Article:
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Friend or foe: your neighbourhood squirrel

Flying squirrel in care at Sandy Pines Wildlife Centre. Photo by Sandy Pines Wildlife Centre.

By Jessica Clement [1]

NAPANEE – Another Squirrel Appreciation Day has come and gone, but we still need to learn to live in peace with our furry-tailed friends.

Squirrel Appreciation Day landed on our calendars last Saturday and a local wildlife centre has hope that the relationship between human and squirrel still has room to grow.

Native to Southern Ontario, the grey squirrel is notorious to garden enthusiasts and is often labelled a “pest”.

QNet News spoke to Sue Meech, the director of the Sandy Pines Wildlife Centre [2] in Napanee who told us about the three squirrel populations we have in the area – the grey, red and flying squirrel which is part of the “species at risk [3]” list.

Red squirrels and flying squirrels don’t tend to get into nearly as much trouble as greys according to Meech, and don’t often stray from the countryside because of their environmental and food needs. However, greys have no problem living in urban settings.

“The biggest problem we have is people trapping and relocating them or shooting them with pellet guns. We’ve had many squirrels brought in here with bullets in them, it’s awful,” said Meech. Another issue she said they face is people bringing in orphaned squirrels. “Sometimes it’s a natural accident, like the mother getting hit by a car, but usually the mother has been either trapped and relocated or killed by a person.” On the other hand, she also says people will sometimes mistake squirrels as orphans when they aren’t.

Any trapping, relocating or killing of squirrels is useless said Meech. Every time you remove one it puts a vacancy sign up for another.

“There’s no void in nature. If there’s an empty house do you think other squirrels will ignore it? Of course not. You’re simply giving an innocent animal a death sentence for no good reason.” Relocating squirrels to alien territories offers them up to other unwelcoming squirrels, as well as takes away their entire food cache that they rely on in the winter.

Meech said that the spring is when people see these animals as the biggest nuisance. It is also when they are becoming mothers.

“Fifty per cent of the worlds animals are pregnant and having their babies in the spring, and this always seems to surprise people when they do something about a mother and then find the babies helpless later – it’s not rocket science.”

At that time squirrels will take refuge in attics, safe from predators, for the weeks their babies are most vulnerable. They are born completely blind and rely on their mothers.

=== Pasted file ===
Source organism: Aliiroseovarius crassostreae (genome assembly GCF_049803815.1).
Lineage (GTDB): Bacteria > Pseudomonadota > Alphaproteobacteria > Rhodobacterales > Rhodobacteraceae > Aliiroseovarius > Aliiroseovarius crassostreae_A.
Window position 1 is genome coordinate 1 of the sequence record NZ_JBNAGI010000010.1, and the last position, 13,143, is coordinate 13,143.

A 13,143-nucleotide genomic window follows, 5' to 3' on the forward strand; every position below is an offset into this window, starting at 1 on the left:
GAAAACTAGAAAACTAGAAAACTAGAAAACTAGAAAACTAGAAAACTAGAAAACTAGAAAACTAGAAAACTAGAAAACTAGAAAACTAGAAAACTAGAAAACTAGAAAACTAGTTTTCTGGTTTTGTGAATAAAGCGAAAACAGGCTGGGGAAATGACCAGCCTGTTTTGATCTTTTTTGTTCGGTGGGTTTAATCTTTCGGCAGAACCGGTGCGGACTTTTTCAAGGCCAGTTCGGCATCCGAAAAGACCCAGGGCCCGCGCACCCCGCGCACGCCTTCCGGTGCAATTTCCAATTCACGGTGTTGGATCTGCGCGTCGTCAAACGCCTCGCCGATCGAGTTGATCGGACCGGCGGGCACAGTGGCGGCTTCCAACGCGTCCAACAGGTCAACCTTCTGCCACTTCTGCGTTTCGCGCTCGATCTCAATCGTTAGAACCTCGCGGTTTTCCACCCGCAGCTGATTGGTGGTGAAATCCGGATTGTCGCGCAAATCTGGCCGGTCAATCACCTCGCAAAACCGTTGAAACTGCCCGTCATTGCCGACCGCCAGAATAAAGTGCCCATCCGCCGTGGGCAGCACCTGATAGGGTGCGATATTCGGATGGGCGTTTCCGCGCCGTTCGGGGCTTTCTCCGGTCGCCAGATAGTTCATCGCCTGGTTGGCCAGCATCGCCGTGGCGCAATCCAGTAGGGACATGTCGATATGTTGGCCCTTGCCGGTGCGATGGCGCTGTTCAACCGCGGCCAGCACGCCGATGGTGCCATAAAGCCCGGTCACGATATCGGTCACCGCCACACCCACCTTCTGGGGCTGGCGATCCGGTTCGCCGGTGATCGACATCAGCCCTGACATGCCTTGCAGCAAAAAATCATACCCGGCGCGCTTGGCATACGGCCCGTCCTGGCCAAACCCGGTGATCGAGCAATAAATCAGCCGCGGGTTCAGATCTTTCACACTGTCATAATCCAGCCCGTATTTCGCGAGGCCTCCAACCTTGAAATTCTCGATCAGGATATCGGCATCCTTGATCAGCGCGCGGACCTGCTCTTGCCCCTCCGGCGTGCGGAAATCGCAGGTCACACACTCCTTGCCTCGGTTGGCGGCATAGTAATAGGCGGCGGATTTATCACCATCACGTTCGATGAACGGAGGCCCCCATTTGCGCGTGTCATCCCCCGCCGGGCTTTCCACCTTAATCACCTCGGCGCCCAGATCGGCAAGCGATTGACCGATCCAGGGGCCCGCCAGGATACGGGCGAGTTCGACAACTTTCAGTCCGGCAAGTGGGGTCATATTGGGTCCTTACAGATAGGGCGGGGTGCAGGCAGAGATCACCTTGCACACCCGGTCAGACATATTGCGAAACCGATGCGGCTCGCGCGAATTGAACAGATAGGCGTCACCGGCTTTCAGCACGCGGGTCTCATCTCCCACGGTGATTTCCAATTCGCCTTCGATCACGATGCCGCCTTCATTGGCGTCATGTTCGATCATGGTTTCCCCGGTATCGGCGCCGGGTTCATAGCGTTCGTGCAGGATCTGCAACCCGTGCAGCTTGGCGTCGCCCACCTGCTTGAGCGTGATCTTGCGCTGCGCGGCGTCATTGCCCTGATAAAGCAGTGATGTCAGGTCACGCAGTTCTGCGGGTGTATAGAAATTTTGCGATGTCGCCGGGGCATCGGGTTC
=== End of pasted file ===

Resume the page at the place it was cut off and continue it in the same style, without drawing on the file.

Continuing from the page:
Unfortunately once they get inside a house, this is where they can really become pests. Squirrels can sometimes chew on electrical circuits and do damage to the home, in which case a pest control company is usually called.

Source: http://www.spca.bc.ca

Meech recommends Greenshield Pest Control [4] in the Belleville area and said that they aren’t interested in killing squirrels when they evict them from homes. They also know not to release them into the wild again until winter passes, which Meech said could be deadly to squirrels that have been living inside.  Instead, Green Shield will bring the squirrels to the SPWC to be cared for until the weather subsides. King Wildlife Solutions [5] also deals with the removal of squirrels in a humane way. “They’re good at putting in one-way doors so that the animals can get out but not back in,” she said.

“If someone is having an animal problem it is important for them to call us at the SPWC because we can often talk them through getting the animals to leave without having to call a pest control company,” Meech said. “Squirrels hate bright lights and noise, so putting a light in your attic along with a radio on a talk channel should be enough to drive them out safely.” She says this technique is also useful for deterring other animals like skunks and raccoons.

If you don’t want animals coming in, maintaining your house is key according to Meech. She advises people to inspect the outsides of their homes, looking for holes in eaves troughs and capping their chimneys. But what if you want to keep them out of your garden? Well, the answer is oranges. “Spreading orange peels around the edges of your garden will keep them out, squirrels hate them. Mothballs work too I hear.”

Yard and garden deterrents – store bought and DIY – can be poisonous, cruel and the squirrels could die a long and painful death Meech warned.

Source: http://www.quickanddirtytips.com/

When animals are brought in to the SPWC Meech said they release them back into the wild as quickly as possible as long as they are well, always putting them back within 15 kilometres of where they were extracted from, although never back into the city. “For anyone else, trapping or relocating squirrels further than a kilometre is illegal.”

“The squirrels were there long before people were. They have an important place in the natural world,” she said, and with no shortage in sight she says it is time for people in the community to embrace their place in the world and perhaps even enjoy having them around. “I think people are just out of tune with nature. We need to live with animals in our back yard, they are part of our environment.”

“I like to watch them, I enjoy their antics, they hang by their back feet completely upside-down and reach into my feeder and take the food. But, the birds still come, they take turns. When the squirrels are there the birds are gone and when the squirrels are gone the birds come. There’s room for everyone.”

How to share your yard with squirrels according to Sue Meech, Director of Sandy Pines Wildlife Centre.

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